Time To Process Comic Strips
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Bob In Procurement Dinosaur: I need the signed original contract to process your order. Dilbert: Because we're in the Middle Ages? Dinosaur: Ouch! Your stinging sarcasm has embarrassed me into saying I will accept a faxed copy. Are we good now? Dilbert: Absolutely. Because the 1950s is a happy time.
Carol tells Dilbert, "This is Wendy, my new secretary." Dilbert replies, "I didn't know secretaries could have secretaries." Dilbert asks, "Now will you have time to process my pay increase? It's been on your desk for three months." Carol and Wendy laugh. Dilbert thinks, "Here's another case where more is not better."
Wally: I remember a time when I had to listen to the topic at hand before adding my insincere input. I think we should virtualize the process and move it to the cloud. Boss: Hey, that's a great idea! Wally: Now it's just all too easy.
Dilbert shows the Boss new computer hardware and tells him, "For only twenty-five thousand dollars I've eliminated many tedious and time-consuming processes." The Boss asks, "What would be an example of one of those tedious and time-consuming processes?" Dilbert replies, "Well, there was the process of sitting around and wishing I had more computer stuff . . ." The Boss thinks, "Next time don't ask."
The Boss points to a diagram and says, "Problem: our product development process requires buy-in from managers who'd be happier if we all died." As he puts a new transparency on the overhead projector, the Boss says, "My solution is to create executive oversight groups who don't understand the issues and don't have time to meet." Wally and Dilbert watch as the Boss looks into the light and yells, "I'm . . . I'm blind!" Dilbert says, "You looked directly at the bulb again."
The Boss tells Dilbert, "It's time for your annual performance review." The Boss continues, "The process is the same as usual." The Boss continues, "Make your accomplishments fit the trendy categories on this form." Dilbert reads, "'1. Estimate the cash value of the empowerment you displayed this year. Cite examples.'" The Boss says, "Try to make your accomplishments match the raise I've already decided for you." Dilbert asks, "Why don't you just tell me what you've decided?" The Boss responds, "What - and ruin the motivational value of the process??" The Boss thinks as he walks away, "How did I get stuck with all the cynical employees?"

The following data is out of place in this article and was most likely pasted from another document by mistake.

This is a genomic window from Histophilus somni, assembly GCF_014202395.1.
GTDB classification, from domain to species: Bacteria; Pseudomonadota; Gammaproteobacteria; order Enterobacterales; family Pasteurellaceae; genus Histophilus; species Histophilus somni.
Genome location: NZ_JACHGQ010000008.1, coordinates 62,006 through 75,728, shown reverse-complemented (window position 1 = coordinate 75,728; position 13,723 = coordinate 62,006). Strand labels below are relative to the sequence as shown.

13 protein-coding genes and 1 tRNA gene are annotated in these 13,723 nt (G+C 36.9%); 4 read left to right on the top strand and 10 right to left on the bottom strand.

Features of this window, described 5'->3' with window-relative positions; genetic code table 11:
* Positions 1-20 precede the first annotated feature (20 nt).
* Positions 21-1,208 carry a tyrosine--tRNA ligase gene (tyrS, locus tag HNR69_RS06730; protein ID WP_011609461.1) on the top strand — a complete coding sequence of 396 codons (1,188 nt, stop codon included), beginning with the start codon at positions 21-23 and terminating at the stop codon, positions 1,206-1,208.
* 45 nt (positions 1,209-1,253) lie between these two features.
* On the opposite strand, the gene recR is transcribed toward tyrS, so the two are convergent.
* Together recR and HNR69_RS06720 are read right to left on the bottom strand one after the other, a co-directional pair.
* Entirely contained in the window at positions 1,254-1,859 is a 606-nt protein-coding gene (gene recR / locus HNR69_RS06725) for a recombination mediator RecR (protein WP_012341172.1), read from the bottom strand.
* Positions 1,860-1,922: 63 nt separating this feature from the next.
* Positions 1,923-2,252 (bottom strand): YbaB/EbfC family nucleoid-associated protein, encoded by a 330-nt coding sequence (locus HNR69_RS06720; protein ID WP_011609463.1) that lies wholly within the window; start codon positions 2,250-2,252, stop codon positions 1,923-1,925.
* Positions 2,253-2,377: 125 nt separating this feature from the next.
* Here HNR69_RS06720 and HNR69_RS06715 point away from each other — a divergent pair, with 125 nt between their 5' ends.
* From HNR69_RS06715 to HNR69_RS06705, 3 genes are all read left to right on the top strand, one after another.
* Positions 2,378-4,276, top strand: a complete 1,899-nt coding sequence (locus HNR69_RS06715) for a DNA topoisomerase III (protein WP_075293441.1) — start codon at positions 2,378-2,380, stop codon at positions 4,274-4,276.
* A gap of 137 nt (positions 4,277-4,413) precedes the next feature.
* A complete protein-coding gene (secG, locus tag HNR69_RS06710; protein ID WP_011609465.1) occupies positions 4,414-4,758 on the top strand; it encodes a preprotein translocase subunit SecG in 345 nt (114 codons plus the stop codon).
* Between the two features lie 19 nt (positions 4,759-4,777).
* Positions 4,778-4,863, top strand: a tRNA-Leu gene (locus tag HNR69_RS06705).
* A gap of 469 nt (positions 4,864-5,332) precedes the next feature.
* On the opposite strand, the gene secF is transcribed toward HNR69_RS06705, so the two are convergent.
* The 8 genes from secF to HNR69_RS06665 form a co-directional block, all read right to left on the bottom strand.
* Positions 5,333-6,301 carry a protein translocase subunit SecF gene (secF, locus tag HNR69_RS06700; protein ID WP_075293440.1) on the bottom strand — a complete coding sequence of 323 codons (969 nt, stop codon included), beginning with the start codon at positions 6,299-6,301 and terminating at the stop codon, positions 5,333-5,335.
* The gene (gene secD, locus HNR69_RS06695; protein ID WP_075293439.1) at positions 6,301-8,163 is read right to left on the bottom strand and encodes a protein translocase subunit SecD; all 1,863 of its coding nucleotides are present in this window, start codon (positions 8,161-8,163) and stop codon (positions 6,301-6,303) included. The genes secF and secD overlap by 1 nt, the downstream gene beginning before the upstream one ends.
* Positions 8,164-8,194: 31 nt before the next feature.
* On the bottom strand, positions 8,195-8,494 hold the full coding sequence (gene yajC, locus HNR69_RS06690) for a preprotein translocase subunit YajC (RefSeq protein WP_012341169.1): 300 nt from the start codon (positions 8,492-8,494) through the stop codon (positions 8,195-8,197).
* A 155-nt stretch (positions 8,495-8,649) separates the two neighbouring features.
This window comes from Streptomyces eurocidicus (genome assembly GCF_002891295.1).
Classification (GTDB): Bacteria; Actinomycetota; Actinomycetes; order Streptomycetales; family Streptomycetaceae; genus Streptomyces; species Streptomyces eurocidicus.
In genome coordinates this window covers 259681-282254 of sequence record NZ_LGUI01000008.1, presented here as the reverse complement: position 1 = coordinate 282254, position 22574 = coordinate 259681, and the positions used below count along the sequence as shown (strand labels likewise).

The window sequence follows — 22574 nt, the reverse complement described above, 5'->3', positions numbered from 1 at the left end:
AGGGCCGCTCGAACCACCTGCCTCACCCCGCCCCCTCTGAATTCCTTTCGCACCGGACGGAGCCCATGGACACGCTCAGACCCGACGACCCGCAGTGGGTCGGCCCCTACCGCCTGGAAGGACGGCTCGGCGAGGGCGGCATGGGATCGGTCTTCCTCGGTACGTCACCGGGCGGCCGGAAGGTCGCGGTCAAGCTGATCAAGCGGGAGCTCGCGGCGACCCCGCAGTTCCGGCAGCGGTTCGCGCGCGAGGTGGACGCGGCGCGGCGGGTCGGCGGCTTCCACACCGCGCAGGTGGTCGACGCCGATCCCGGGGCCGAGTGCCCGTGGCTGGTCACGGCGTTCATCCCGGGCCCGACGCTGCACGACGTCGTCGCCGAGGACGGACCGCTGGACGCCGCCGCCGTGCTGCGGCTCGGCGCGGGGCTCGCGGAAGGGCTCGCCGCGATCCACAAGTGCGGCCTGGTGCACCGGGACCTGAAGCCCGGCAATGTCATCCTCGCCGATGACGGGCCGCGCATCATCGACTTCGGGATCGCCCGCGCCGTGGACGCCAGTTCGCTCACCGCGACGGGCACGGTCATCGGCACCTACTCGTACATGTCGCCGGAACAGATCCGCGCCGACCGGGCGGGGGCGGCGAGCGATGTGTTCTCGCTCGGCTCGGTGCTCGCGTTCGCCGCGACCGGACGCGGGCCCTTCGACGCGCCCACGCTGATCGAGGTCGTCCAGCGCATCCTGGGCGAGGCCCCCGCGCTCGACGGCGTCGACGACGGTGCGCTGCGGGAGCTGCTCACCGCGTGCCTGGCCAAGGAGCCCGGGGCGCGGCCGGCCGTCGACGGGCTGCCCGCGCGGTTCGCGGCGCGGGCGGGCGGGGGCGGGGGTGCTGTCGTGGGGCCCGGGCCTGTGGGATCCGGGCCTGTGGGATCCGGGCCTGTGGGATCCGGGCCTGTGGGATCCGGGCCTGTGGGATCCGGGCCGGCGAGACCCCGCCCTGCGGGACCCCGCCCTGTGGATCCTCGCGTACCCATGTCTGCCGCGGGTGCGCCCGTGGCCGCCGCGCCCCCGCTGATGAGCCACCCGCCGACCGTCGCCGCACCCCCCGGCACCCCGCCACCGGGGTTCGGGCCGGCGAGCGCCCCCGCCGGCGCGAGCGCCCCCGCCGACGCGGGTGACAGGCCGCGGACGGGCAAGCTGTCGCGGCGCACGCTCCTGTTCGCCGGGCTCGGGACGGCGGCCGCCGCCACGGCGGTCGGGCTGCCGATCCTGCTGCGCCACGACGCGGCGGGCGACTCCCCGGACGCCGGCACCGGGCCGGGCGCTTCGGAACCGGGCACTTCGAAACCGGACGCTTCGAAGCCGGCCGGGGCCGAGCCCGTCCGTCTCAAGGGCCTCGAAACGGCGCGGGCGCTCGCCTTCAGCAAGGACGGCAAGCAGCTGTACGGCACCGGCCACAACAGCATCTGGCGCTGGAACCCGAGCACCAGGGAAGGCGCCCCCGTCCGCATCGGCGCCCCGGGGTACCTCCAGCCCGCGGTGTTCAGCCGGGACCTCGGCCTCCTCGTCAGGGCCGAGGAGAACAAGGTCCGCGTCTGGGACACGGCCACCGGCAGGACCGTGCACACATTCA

Headline: Marketing Genius. A business associate says to The Boss and Wally, "We designed a rebate program that won't cost a penny." The business associate continues, "The rebate process is an impenetrable fortress of unclear instructions and physical impossibilities. An elderly couple sits at a table reviewing bills. The man says, "Next time we have to find the hidden 300-digit serial number and write it in a box that's half an inch long." The woman replies, "Stinkin' weasels."
wally: "I recommend that we break into subgroups to create a process for choosing our next meeting time." alice: "Or we could just meet next week at our usual time." wally: "You're a loose canon." Alice: "Stop labeling me with hackneyed phrases!" Wally: "You're a 'cut now, measure later' type."
Dilbert: Out online budget approval system isn't working. There's a process for making changes to the system, but I don't know it. I could take a class to learn the process, but there's also a process for approving classes. I could learn the process for approving classes, but I'd still need approval for a budget variance to take the class. And I can't get that because the online budget approval system is broken. I can't even have this conversation because it will make me charge too much of my engineering time to administrative overhead. So I'll go sit in my cubicle and pretend to be thinking about a billable project. It looks like I'll be exaggerating my accomplishments again this year.
Dogbert Consults Dogbert says, "A good leader cultivates internal critics so all sides of an argument are heard." Dogbert says, "For example, I cultivated Dilbert to argue the point I just made." Dilbert says, "Your premise is that a leader is not qualified to make decisions without the help of critics." Dilbert says, "But selecting the appropriate critic is itself a decision." Dilbert says, "There is no reason to assume a leader is any better at selecting a critic than he is at making any other decision." Dilbert says, "Your overpaid consultant is recommending that you add randomness to an already flawed process." Dilbert says, "In summary, this meeting is a waste of time, and your consultant is ripping you off." Dogbert says, "How great was that? You owe me $400 for my time."